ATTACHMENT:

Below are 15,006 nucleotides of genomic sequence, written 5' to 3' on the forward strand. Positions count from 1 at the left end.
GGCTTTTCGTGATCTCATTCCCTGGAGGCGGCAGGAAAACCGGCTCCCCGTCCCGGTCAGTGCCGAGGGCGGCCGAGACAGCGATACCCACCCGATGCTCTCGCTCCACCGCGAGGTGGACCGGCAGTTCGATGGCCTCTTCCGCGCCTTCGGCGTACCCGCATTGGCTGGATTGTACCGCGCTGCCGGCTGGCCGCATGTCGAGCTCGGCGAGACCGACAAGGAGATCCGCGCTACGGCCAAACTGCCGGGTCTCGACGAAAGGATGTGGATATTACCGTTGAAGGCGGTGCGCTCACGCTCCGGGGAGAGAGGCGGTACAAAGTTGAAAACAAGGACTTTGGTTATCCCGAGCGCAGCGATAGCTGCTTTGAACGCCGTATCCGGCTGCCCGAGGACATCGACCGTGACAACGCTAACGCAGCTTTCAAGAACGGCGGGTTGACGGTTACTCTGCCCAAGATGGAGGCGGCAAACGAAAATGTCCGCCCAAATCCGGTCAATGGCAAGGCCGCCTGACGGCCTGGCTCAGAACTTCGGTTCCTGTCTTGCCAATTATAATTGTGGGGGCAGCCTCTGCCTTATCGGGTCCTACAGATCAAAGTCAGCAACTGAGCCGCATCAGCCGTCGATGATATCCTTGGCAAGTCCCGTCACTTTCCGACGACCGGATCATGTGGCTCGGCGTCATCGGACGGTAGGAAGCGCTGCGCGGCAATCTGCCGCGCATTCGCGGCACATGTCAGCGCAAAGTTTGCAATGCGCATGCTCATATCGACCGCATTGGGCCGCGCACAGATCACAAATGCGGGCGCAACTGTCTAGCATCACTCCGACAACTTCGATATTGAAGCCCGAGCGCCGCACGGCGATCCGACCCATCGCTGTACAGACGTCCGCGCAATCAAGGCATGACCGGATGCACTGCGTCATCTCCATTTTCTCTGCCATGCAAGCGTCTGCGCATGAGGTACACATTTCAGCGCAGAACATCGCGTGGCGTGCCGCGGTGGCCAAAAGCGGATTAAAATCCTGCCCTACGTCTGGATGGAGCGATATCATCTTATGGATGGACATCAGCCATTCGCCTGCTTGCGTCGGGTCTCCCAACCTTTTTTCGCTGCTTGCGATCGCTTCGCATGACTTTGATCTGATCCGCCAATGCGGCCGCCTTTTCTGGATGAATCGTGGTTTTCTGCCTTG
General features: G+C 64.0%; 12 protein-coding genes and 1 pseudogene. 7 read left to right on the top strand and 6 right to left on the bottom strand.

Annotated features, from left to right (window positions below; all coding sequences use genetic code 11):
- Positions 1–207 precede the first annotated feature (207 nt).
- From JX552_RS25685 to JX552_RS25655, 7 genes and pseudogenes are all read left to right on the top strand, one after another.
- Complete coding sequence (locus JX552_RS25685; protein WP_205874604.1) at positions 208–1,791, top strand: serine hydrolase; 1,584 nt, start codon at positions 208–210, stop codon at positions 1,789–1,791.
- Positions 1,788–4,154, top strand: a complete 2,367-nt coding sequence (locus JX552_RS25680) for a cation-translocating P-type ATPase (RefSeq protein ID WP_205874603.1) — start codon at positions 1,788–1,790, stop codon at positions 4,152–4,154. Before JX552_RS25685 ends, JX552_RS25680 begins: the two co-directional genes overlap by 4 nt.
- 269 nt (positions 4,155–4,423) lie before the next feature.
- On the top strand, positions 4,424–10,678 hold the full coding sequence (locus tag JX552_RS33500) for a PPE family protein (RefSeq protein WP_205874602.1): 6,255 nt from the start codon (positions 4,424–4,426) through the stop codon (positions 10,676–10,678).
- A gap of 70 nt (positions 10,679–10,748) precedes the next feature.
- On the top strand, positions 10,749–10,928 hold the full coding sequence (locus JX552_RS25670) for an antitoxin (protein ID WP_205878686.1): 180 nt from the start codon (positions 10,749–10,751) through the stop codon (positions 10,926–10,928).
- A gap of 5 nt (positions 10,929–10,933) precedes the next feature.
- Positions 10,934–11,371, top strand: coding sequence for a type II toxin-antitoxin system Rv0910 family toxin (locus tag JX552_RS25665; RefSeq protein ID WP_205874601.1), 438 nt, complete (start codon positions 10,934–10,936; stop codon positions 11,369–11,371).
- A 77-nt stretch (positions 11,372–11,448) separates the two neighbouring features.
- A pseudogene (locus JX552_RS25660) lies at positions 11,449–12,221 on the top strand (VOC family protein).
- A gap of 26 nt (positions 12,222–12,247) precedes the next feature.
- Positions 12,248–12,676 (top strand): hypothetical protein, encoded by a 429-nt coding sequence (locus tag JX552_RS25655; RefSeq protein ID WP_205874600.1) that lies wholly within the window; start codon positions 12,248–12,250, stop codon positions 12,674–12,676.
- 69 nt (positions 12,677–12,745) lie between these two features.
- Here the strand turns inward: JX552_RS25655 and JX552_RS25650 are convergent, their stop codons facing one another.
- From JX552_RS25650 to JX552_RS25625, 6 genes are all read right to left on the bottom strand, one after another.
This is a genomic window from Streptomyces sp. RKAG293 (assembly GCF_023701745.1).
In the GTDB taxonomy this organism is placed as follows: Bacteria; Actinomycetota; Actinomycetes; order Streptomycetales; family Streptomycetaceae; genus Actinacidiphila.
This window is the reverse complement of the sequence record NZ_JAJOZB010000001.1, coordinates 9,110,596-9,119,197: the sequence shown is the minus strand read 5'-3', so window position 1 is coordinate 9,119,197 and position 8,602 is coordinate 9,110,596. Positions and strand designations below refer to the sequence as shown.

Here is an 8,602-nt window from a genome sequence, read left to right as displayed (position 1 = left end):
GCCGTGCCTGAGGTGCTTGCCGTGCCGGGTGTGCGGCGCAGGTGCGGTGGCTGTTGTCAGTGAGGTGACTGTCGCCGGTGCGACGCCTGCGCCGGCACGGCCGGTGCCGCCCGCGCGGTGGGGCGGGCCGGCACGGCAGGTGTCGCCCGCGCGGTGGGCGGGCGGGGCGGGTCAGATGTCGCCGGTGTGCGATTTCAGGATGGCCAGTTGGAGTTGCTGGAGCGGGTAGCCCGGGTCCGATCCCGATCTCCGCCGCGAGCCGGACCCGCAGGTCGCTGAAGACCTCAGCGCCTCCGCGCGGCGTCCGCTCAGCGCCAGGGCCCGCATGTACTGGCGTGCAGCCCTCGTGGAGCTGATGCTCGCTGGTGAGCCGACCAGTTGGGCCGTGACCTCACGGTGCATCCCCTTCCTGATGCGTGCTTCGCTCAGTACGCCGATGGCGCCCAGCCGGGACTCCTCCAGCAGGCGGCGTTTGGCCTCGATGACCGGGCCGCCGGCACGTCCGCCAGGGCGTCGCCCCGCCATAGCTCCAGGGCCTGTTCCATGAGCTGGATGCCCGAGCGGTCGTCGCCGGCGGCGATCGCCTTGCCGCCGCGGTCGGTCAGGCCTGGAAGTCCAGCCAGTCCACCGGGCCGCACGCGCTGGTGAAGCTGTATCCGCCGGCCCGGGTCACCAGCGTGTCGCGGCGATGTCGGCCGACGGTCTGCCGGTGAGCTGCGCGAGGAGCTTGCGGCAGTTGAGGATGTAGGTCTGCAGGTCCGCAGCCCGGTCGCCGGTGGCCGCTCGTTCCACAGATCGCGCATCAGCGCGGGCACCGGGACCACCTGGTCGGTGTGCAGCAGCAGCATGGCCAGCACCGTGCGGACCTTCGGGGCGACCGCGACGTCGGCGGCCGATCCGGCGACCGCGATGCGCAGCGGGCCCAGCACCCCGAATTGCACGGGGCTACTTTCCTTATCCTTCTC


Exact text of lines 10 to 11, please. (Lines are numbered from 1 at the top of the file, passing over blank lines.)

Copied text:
- On the top strand, positions 4,424–10,678 hold the full coding sequence (locus tag JX552_RS33500) for a PPE family protein (RefSeq protein WP_205874602.1): 6,255 nt from the start codon (positions 4,424–4,426) through the stop codon (positions 10,676–10,678).
- A gap of 70 nt (positions 10,679–10,748) precedes the next feature.